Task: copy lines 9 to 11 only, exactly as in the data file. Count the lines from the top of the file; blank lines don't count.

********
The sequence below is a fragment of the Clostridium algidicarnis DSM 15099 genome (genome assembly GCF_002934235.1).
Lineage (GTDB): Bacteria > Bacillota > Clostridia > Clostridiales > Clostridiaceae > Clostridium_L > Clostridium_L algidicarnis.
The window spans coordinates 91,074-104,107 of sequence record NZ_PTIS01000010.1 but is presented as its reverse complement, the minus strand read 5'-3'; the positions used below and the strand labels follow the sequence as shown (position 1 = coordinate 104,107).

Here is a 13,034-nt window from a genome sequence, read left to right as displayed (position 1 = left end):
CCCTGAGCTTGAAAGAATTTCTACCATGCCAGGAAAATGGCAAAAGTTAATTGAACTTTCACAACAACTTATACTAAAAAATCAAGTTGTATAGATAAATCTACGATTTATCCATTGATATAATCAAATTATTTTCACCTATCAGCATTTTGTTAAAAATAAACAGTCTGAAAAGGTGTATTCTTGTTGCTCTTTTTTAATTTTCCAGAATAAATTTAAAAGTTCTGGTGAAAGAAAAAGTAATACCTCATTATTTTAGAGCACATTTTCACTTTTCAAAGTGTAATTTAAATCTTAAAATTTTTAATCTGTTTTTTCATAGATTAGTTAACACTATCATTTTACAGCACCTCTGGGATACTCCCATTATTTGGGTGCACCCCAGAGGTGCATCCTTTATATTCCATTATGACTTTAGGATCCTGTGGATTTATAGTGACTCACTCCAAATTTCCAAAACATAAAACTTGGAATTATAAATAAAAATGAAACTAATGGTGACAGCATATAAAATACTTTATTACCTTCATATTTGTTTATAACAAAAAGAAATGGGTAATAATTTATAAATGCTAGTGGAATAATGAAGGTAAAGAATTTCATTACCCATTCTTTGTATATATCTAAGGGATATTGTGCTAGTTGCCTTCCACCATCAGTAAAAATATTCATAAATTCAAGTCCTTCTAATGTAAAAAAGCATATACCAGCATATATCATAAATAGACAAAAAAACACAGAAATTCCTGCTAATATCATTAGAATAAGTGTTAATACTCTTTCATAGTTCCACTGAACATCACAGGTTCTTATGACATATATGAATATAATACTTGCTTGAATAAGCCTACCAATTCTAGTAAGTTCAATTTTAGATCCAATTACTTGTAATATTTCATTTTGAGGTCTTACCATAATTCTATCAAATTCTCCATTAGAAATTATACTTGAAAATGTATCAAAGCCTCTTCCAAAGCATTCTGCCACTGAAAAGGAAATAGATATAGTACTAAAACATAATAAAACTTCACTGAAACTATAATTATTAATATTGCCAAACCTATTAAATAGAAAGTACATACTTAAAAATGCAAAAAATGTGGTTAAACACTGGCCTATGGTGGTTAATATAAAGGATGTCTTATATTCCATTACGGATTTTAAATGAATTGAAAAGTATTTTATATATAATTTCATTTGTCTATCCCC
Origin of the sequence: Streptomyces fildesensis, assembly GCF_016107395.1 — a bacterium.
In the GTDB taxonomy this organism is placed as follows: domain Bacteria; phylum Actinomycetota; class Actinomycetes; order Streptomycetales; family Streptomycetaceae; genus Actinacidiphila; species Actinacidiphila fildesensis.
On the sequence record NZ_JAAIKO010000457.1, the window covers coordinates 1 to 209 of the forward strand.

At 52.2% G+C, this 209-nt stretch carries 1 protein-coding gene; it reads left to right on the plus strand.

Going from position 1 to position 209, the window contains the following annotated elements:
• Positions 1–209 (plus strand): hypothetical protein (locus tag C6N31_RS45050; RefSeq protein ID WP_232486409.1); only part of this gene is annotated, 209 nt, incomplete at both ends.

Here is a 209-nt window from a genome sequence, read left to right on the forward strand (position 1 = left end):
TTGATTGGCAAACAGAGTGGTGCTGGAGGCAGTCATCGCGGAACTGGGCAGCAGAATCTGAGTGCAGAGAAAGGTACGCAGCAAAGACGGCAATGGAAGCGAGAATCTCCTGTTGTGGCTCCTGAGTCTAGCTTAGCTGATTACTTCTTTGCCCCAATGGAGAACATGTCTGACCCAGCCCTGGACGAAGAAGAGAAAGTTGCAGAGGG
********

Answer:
At 52.2% G+C, this 209-nt stretch carries 1 protein-coding gene; it reads left to right on the plus strand.

Going from position 1 to position 209, the window contains the following annotated elements:
• Positions 1–209 (plus strand): hypothetical protein (locus tag C6N31_RS45050; RefSeq protein ID WP_232486409.1); only part of this gene is annotated, 209 nt, incomplete at both ends.